No. If the agreed amount of penalties is lower than the actual damage, the claimant may, in addition to the penalties, claim the balance.

Force majeure

Are the parties free to design the force majeure clause of the contract?

In principle they are free to do so, as long as the events contained in the clause satisfy the basic prerequisites of force majeure, that is, that they:

  • are external;
  • occur after the contract’s entry into force and before the maturity of the relevant obligation;
  • were unforeseeable at the time of entering into the contract;
  • could not be prevented or avoided by the party invoking the events; and
  • are not within the scope of responsibility of any of the contractual parties.

Umbrella insurance

Is certain ‘umbrella’ insurance available in the market covering the builder and all subcontractors of a particular project for the builder’s risks?

Not all Croatian insurers offer insurance of builders’ risks, but those who do offer it on the terms corresponding to the Institute Clauses for Builders’ Risks, and those are based on ‘all-risks’ coverage.

Disagreement on modifications

Will courts or arbitration tribunals in your jurisdiction be prepared to set terms if the parties are unable to reach agreement on alteration to key terms of the contract or a modification to the specification?

We do not believe so.

Acceptance of the vessel

Does the buyer’s signature of a protocol of delivery and acceptance, stating that the buyer’s acceptance of the vessel shall be final and binding so far as conformity of the vessel to the contract and specifications is concerned preclude a subsequent claim for breach of performance warranties or for defects latent at the time of delivery?

Insofar as the performance warranties have or should have been ascertained before delivery, the signature of a protocol of delivery and acceptance does preclude a subsequent claim for breach of performance warranties. With regard to defects latent at the time of delivery, the builder shall be liable for those for a period of one year after delivery notwithstanding the signature of the protocol of delivery and acceptance.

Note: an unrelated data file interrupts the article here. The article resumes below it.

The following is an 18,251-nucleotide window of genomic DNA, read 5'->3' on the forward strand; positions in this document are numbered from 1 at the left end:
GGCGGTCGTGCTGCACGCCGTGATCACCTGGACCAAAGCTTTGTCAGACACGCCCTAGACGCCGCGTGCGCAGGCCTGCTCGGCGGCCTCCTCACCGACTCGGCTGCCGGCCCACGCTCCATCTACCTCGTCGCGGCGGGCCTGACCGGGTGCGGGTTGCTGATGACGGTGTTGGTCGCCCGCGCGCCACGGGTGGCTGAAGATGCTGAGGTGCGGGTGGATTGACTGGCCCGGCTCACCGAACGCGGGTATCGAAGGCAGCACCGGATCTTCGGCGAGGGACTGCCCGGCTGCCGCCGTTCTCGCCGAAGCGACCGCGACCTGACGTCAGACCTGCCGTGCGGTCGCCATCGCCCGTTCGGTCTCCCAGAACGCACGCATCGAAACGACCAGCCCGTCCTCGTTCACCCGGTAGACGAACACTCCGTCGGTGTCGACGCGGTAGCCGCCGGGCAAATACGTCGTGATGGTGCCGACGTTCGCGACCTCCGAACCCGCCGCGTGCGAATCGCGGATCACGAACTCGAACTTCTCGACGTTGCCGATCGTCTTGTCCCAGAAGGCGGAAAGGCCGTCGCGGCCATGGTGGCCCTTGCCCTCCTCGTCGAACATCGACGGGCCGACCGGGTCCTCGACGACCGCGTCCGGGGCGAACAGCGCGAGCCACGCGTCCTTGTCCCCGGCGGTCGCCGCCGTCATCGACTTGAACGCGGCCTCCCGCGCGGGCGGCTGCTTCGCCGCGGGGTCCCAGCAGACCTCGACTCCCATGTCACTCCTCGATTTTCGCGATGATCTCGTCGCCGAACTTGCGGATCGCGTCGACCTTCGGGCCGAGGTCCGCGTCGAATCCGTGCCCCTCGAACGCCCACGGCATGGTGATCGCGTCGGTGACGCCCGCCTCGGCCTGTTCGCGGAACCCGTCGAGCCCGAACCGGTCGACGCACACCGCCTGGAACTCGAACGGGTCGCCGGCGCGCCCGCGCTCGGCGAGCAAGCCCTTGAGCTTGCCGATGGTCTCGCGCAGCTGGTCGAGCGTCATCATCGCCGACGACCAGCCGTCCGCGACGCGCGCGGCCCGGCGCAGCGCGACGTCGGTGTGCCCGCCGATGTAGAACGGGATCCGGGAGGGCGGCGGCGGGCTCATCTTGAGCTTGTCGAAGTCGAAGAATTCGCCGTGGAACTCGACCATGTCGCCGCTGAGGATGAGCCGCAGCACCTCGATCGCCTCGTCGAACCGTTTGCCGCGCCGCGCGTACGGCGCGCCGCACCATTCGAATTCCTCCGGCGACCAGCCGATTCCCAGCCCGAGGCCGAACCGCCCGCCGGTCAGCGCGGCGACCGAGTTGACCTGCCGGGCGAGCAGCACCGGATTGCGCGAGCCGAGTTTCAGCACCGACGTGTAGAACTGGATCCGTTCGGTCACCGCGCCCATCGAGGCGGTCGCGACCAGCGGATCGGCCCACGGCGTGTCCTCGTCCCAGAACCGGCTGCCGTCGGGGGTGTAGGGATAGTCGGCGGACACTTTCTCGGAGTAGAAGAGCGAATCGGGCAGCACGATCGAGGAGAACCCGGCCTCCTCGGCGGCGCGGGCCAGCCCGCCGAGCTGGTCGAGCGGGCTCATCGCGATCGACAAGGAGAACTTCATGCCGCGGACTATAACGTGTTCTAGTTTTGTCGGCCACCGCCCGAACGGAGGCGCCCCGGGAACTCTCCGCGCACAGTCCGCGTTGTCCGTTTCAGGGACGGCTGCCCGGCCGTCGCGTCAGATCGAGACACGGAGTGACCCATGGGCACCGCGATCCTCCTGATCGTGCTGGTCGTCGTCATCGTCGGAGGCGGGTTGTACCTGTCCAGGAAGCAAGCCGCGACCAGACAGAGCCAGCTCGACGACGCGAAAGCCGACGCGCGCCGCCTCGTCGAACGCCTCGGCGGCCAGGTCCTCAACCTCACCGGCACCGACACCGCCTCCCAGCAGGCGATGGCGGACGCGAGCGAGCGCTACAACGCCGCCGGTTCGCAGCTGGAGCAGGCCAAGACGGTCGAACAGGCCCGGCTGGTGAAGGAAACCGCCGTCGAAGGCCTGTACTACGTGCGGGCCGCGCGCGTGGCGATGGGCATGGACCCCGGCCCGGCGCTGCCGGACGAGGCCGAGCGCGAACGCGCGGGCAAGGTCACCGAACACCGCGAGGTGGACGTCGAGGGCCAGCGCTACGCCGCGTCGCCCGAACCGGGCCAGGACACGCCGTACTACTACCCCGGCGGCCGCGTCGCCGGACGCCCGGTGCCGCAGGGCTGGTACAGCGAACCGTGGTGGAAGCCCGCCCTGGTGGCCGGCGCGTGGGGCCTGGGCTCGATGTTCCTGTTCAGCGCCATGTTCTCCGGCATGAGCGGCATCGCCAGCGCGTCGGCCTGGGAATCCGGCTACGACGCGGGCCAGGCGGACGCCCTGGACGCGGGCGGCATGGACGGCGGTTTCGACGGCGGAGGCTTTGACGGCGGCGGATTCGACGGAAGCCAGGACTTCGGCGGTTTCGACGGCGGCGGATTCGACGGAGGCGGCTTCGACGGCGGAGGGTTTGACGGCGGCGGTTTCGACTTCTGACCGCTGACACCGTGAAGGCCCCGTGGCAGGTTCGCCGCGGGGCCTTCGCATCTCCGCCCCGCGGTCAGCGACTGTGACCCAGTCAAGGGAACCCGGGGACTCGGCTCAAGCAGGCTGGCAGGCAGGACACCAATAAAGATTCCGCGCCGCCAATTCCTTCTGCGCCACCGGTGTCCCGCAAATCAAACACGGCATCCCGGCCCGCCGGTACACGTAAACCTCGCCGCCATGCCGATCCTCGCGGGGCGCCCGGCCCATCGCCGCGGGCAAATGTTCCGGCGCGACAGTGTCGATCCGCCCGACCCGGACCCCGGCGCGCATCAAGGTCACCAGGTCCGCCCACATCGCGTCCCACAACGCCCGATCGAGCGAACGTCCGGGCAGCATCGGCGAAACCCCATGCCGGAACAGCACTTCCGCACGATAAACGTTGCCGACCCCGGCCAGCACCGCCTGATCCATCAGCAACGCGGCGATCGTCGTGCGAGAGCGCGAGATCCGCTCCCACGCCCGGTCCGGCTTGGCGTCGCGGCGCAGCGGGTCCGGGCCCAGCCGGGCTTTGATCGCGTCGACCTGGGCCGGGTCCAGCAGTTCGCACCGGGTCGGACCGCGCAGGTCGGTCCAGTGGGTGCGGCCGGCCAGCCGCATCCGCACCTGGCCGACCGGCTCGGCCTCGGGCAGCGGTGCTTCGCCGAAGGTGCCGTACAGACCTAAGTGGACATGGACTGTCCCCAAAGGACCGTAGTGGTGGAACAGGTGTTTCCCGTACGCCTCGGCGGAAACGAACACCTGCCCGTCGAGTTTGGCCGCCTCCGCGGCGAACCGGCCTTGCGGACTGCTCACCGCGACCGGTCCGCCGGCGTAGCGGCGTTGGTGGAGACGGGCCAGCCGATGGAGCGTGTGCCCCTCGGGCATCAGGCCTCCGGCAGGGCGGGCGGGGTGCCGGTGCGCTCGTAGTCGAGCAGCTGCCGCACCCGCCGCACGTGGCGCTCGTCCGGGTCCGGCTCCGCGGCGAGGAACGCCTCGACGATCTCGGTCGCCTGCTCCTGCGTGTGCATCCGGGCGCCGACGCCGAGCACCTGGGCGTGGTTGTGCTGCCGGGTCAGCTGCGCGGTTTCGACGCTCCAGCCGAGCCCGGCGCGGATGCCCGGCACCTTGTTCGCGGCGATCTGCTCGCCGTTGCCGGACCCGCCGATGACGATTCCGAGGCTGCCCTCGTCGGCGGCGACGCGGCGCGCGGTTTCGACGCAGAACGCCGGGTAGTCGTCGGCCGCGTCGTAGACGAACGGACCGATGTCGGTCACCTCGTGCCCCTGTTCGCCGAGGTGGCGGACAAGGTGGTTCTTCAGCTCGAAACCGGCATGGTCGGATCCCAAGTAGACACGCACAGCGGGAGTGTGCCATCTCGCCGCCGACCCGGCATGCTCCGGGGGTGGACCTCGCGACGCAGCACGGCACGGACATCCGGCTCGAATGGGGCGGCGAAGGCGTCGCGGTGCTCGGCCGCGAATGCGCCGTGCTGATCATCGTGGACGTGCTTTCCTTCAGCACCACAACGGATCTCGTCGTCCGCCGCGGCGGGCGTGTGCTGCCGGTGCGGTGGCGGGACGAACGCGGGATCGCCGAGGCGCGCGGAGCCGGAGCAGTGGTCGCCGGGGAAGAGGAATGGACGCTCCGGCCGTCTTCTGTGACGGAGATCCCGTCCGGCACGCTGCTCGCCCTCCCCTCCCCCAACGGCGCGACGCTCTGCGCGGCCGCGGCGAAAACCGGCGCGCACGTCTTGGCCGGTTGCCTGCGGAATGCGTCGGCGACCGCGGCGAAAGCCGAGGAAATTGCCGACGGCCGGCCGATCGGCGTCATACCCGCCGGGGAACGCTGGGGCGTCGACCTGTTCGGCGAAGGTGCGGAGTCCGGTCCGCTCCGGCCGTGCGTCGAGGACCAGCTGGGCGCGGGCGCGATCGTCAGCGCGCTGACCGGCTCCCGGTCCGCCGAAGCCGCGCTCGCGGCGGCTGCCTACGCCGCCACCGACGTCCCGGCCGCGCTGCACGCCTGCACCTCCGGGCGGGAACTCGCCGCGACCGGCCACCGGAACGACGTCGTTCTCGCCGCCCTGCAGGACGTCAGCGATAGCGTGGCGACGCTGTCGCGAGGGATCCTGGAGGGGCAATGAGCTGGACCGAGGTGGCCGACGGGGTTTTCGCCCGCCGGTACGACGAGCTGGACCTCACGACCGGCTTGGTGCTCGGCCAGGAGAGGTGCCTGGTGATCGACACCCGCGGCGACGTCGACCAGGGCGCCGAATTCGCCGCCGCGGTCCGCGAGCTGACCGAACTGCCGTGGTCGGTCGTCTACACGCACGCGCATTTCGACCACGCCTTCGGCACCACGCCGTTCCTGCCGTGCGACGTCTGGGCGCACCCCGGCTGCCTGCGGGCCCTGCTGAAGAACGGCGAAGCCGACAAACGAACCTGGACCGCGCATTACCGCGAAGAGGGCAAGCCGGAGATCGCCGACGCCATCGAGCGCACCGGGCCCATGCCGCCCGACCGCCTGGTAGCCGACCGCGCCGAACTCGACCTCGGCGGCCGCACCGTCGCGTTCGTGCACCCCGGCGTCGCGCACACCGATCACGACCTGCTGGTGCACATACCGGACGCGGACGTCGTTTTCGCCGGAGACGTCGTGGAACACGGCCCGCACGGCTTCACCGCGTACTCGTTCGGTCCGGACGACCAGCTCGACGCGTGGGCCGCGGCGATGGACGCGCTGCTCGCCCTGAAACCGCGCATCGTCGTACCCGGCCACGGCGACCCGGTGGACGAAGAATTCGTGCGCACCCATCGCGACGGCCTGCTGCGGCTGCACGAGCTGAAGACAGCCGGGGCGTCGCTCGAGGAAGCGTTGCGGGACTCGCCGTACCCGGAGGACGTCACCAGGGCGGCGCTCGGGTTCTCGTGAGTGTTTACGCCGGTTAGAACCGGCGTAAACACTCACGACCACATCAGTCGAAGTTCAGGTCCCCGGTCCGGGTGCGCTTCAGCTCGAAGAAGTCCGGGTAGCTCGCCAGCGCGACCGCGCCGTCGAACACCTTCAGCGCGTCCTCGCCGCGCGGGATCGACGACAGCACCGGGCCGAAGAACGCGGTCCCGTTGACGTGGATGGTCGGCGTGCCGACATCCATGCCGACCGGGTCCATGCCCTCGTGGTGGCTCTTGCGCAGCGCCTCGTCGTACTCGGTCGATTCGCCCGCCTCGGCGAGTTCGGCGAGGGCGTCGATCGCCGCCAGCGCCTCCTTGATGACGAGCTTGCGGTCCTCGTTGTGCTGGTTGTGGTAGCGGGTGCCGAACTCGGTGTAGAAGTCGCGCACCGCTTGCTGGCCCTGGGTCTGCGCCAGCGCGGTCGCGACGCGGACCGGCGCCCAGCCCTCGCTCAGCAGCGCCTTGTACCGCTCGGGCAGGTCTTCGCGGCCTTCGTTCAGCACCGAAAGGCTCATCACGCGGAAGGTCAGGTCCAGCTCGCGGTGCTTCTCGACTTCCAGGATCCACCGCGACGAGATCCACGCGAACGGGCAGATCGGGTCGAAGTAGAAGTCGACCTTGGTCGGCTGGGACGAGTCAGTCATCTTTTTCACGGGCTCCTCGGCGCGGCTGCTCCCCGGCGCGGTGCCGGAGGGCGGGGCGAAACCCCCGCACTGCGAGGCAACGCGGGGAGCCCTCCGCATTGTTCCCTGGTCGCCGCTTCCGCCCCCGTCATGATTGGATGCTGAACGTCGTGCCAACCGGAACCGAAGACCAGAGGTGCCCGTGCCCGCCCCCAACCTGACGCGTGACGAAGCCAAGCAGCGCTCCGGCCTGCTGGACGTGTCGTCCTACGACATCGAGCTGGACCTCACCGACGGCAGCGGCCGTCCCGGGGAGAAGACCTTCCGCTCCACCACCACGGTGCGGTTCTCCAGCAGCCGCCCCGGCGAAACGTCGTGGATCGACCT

Liens and encumbrances

Can suppliers or subcontractors of the shipbuilder exercise a lien over the vessel or work or equipment ready to be incorporated in the vessel for any unpaid invoices? Is there an implied term or statutory provision that at the time of delivery the vessel shall be free from all liens, charges and encumbrances?

Suppliers or subcontractors cannot exercise a lien over the vessel. They can exercise a ‘right of retention’ over the equipment ready to be incorporated in the vessel, but only as long as they have physical control over the said equipment.

There is a statutory provision (dealing with contracts of sale) that the seller shall be responsible if the item sold is subject to any right of a third party that affects the buyer’s rights in any way, if the buyer was not notified of such right and has not agreed to take delivery of the item subject to such right. It is implied, therefore, that the item sold should be free and clear of all such rights.

Reservation of title in materials and equipment

Does a reservation of title by a subcontractor or supplier of materials and equipment survive affixing to or incorporation in the vessel under construction?

It does not, except where the reservation of title has been registered in the register of ships under construction.

Third-party creditors’ security

Assuming title to the vessel under construction vests with the builder, can third-party creditors of the builder obtain a security attachment or enforcement lien over the vessel or equipment to be incorporated in the vessel to secure their claim against the builder?

Third-party creditors of the builder can obtain such security attachment or enforcement lien over the vessel or equipment to be incorporated in the vessel as long as the vessel or the equipment is in the ownership of the builder as the entity that owes money to the creditors.

Subcontractor’s and manufacturer’s warranties

Can a subcontractor’s or manufacturer’s warranty be assigned to the buyer? Does legislation entitle the buyer to make a direct claim under the subcontractor’s or manufacturer’s warranty?

A subcontractor’s or manufacturer’s warranty can be assigned to the buyer.

The general law of contracts entitles the buyer to make a direct claim under the subcontractor’s or manufacturer’s warranty.

Default of the builder

Where a builder defaults in the performance of the contract, is there a legal requirement to put the builder in default by sending an official notice before the buyer’s remedies begin to accrue? What remedies will be open to the buyer?

Such legal requirement does exist, except where time is of the essence (by virtue of express term of the contract or as an implied term), in which case the builder’s default will lead to an automatic termination of the contract.

Remedies for protracted non-performance